BMW and Toyota have partnered to build hydrogen-powered cars by 2015 in an effort to bring alternative fuel vehicles to the market. In fact, the Bavarians are soon to bring out the i8 and i3, both among the more advanced cars in the EV/plug-in hybrid niche.
“In light of the technological changes ahead, the entire automotive industry faces tremendous challenges, which we also regard as an opportunity. This collaboration is an important building block in keeping both companies on a successful course in the future,” Norbert Reithofer, BMW’s chairman of the board of management, said in a statement.
BMW even experimented with hydrogen as a fuel for internal-combustion engines. But as disappointing sales of electric cars have led to many automakers to turn their attention to hydrogen fuel cells, the car maker doesn’t want to be late to the game this time. The German automaker has entered into an agreement with Toyota to gain access to the company’s hydrogen technology.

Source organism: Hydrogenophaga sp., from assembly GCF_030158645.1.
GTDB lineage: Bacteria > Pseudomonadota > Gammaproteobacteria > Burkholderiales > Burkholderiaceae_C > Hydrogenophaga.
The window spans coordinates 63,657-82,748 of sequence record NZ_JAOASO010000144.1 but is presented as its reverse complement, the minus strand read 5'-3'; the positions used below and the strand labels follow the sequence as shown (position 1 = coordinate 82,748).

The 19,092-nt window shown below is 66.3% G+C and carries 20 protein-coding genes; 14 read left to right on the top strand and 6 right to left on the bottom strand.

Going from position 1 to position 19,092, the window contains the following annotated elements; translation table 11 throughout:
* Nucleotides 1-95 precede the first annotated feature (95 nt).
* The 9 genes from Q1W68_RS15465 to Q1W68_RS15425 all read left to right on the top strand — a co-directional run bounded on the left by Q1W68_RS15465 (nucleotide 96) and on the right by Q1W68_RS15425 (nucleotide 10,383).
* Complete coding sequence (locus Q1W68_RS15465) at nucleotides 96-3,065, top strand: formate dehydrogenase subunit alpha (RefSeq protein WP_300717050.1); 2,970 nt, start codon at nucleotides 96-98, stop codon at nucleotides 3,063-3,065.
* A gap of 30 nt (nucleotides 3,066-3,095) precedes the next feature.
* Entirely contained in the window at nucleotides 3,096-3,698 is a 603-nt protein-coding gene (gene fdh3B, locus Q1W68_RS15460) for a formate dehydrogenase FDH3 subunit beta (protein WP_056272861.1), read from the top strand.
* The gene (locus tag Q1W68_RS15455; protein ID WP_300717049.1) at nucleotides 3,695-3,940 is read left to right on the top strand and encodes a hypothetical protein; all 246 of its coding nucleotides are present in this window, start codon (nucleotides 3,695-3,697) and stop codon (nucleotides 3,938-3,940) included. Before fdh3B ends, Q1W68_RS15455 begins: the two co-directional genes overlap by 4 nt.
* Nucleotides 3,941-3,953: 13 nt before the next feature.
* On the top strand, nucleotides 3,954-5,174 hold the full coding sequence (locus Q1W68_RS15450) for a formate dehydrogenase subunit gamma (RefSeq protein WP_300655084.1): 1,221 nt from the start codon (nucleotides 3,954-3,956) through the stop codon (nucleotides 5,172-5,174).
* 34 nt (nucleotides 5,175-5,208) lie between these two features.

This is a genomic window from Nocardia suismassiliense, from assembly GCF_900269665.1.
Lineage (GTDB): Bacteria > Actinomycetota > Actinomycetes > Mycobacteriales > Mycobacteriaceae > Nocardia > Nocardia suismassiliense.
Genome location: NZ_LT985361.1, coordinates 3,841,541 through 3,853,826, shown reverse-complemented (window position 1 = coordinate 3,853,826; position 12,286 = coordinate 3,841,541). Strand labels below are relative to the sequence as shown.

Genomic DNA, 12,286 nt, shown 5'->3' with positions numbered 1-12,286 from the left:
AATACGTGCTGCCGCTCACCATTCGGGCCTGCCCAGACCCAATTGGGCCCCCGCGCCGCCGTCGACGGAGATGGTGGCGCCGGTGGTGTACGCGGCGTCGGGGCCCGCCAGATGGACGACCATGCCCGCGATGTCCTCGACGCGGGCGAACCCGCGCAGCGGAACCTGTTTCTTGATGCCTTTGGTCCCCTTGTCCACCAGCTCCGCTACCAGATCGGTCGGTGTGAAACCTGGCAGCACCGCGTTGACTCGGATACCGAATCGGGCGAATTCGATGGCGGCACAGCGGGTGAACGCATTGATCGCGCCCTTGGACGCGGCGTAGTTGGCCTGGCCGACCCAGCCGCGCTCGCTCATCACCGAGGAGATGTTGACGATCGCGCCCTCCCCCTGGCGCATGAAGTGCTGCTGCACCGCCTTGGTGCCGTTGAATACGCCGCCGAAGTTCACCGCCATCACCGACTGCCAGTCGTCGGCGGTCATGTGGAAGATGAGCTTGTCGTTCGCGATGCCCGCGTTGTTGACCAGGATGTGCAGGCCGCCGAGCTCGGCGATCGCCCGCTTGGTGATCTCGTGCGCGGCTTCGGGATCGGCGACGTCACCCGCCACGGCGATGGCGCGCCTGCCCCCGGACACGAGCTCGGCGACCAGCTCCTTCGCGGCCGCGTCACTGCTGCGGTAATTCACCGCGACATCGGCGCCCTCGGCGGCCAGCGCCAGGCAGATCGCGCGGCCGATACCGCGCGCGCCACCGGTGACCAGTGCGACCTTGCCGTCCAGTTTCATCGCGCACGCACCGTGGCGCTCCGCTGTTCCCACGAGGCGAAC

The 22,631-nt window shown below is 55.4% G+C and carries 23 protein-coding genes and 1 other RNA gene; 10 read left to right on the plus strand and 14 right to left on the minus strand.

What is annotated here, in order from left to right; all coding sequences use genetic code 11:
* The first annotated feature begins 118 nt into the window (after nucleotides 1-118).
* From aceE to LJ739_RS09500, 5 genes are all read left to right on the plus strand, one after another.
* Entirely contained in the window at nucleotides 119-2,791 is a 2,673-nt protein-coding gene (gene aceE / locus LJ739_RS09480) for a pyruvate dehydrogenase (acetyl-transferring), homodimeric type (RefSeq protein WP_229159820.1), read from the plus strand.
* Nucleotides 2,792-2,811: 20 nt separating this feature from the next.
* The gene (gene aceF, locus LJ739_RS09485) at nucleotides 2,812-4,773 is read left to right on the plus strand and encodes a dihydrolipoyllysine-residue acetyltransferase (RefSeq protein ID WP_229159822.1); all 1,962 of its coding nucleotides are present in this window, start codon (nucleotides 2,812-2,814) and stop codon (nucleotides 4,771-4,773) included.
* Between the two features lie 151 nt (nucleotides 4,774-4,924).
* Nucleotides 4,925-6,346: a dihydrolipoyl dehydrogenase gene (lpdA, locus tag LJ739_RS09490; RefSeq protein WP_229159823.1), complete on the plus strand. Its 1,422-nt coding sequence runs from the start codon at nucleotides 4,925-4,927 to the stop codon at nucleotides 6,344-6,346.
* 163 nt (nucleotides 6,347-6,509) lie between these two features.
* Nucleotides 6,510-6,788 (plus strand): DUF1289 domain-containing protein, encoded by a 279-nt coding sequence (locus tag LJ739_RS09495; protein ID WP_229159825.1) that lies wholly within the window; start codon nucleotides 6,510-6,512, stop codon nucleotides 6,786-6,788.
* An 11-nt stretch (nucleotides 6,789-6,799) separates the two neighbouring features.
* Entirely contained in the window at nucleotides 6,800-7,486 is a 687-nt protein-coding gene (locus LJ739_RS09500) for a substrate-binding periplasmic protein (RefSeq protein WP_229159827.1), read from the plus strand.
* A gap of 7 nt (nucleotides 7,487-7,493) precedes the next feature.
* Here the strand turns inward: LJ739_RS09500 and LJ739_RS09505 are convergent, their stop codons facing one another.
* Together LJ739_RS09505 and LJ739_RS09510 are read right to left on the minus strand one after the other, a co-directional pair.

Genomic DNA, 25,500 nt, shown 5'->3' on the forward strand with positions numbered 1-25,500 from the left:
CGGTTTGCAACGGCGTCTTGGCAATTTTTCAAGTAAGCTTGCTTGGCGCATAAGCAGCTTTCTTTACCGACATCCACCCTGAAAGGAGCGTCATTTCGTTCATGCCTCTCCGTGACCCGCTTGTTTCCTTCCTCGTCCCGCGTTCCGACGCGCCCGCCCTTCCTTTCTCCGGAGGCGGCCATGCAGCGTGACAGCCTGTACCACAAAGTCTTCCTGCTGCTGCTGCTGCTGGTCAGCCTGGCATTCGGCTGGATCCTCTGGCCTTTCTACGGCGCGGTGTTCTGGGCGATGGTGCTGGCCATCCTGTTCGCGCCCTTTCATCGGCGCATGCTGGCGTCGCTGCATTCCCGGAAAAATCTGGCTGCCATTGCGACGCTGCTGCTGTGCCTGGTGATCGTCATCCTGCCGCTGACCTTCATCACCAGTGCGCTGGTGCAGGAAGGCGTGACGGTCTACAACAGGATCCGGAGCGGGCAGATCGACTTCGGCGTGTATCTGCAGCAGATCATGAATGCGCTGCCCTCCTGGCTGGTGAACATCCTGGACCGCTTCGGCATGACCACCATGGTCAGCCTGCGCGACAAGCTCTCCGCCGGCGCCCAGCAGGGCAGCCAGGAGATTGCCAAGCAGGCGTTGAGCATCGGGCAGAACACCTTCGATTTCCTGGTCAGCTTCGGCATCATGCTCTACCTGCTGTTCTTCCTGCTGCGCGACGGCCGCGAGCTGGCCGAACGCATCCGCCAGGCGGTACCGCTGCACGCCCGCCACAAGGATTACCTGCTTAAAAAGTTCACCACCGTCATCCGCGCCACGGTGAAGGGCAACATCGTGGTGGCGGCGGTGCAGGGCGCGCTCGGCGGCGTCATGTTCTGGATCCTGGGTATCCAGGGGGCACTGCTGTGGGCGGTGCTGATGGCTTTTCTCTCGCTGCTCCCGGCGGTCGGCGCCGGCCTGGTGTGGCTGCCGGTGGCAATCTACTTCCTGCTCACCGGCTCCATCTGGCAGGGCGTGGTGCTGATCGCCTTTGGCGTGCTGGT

But for all of BMW’s work in alternative fuels, this will mostly be Toyota’s funded game.
Toyota recently debuted their FCV-R concept, a hydrogen fuel cell car which looks mostly like a Prius but with a concept-y front fascia. Past reports from Toyota have shown a reluctance to enter the battery electric car fray, choosing instead to focus on the more usable technology in hybrids and fuel cells.
There is no official word yet, but technology is likely to be the only thing shared between the two companies. BMW certainly hasn’t shown any interest in captive imports since the Isetta became a fully BMW model in 1955. The good news is that the science and auto technology is coming from an industry leader.
Toyota plans to bring out a production hydrogen car in 2015, and through its access to that same technology, BMW will bring out its own model the same year.